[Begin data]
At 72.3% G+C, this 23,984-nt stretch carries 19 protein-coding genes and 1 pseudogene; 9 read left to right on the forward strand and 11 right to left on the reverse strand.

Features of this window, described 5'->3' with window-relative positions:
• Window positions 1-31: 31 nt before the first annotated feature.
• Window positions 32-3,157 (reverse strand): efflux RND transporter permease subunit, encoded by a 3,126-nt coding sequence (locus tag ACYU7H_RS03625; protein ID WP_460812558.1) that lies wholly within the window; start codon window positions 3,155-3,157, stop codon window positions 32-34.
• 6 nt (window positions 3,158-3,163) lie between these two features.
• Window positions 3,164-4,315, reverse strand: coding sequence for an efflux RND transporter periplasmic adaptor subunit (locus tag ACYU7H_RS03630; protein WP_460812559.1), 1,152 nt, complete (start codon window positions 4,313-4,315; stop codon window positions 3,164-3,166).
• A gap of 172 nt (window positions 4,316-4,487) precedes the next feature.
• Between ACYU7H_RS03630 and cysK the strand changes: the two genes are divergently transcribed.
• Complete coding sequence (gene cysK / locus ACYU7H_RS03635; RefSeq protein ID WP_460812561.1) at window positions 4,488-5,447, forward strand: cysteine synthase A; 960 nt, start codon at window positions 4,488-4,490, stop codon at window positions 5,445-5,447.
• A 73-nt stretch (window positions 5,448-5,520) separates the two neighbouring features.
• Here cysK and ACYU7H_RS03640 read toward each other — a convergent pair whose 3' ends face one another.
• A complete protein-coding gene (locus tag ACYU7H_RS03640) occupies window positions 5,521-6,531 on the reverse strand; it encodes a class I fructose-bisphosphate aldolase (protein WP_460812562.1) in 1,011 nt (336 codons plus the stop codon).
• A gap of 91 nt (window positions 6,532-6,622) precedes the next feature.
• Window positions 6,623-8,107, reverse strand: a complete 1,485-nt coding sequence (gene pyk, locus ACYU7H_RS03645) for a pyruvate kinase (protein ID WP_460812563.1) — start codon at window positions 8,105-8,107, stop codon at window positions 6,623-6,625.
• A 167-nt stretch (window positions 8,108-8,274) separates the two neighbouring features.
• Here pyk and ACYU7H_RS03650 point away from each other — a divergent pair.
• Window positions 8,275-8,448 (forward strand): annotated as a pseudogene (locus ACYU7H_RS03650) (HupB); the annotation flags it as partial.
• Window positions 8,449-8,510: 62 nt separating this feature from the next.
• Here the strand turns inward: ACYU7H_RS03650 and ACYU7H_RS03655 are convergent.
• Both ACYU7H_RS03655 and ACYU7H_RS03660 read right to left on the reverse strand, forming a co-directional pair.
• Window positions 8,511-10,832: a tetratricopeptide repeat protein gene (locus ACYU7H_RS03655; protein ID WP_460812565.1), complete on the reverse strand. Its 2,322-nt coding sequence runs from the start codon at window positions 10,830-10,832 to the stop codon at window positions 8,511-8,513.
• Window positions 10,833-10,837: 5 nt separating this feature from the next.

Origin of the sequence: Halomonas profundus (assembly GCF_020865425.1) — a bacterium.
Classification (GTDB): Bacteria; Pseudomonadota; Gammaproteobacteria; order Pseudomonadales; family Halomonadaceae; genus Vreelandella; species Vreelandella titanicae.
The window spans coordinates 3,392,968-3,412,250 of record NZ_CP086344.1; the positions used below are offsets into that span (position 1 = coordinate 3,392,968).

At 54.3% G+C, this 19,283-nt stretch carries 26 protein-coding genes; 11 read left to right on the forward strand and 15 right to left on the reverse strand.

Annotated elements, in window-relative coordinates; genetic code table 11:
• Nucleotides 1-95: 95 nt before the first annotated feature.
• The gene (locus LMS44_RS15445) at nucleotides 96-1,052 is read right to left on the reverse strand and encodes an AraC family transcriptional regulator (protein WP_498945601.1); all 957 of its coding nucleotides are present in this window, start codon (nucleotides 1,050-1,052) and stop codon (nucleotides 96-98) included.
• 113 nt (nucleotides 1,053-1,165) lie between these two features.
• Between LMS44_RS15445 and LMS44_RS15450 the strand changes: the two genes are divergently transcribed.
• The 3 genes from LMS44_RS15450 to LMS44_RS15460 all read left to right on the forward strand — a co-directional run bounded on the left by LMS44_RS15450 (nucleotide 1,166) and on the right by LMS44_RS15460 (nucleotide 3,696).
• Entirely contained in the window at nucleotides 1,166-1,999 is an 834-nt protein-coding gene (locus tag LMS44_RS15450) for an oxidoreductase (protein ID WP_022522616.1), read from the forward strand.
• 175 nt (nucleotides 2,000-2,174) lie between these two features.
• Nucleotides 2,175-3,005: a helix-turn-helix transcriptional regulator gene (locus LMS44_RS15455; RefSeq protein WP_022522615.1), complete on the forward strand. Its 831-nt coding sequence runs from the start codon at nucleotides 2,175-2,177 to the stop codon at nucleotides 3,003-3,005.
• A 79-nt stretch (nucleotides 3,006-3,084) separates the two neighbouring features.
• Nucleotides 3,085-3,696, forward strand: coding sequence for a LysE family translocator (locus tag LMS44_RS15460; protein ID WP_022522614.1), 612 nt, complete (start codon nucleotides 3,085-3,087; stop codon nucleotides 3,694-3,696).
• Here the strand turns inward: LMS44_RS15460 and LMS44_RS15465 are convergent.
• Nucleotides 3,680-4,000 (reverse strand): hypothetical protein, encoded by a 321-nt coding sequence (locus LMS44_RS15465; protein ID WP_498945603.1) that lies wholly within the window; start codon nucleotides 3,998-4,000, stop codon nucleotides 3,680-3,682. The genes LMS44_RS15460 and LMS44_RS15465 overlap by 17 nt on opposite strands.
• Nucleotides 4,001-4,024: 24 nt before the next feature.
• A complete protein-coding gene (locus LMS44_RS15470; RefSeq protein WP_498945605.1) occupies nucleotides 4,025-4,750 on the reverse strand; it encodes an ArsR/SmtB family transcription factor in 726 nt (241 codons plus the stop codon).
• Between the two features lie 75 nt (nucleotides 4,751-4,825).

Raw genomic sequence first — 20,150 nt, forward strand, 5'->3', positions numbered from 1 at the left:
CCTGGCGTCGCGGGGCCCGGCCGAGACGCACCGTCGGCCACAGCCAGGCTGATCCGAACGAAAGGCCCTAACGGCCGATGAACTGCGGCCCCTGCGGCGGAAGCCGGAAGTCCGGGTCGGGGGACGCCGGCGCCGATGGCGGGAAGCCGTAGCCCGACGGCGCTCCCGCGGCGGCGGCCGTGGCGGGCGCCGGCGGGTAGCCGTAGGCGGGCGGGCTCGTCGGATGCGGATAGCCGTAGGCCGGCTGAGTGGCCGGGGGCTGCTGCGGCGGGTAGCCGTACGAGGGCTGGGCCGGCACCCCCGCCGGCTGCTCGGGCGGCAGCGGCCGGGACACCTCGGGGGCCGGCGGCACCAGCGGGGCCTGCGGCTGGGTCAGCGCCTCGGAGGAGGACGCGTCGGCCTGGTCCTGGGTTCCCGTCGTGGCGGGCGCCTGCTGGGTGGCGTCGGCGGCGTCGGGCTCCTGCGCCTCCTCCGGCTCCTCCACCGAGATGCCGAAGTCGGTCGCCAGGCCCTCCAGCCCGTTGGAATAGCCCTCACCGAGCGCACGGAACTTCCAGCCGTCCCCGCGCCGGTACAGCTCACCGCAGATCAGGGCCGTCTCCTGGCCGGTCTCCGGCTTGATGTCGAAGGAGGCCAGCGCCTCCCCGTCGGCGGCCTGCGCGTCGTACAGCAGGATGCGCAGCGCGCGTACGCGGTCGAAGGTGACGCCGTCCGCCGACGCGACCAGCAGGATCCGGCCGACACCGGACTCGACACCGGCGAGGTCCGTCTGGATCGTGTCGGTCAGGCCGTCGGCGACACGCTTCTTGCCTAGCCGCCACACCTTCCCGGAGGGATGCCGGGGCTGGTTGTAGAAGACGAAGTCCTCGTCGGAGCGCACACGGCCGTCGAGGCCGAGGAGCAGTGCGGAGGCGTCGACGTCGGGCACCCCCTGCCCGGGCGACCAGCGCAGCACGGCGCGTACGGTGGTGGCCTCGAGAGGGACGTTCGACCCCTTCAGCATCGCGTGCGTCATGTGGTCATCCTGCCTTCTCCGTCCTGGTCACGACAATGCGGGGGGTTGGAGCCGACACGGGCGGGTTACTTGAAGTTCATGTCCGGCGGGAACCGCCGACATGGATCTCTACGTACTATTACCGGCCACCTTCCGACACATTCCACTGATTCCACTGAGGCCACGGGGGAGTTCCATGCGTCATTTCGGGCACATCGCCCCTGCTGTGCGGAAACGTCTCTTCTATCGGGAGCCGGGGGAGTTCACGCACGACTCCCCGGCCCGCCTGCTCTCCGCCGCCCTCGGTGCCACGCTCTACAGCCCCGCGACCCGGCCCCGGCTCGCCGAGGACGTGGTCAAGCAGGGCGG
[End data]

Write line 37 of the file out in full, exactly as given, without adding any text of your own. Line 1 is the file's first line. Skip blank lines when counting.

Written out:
• Nucleotides 3,085-3,696, forward strand: coding sequence for a LysE family translocator (locus tag LMS44_RS15460; protein ID WP_022522614.1), 612 nt, complete (start codon nucleotides 3,085-3,087; stop codon nucleotides 3,694-3,696).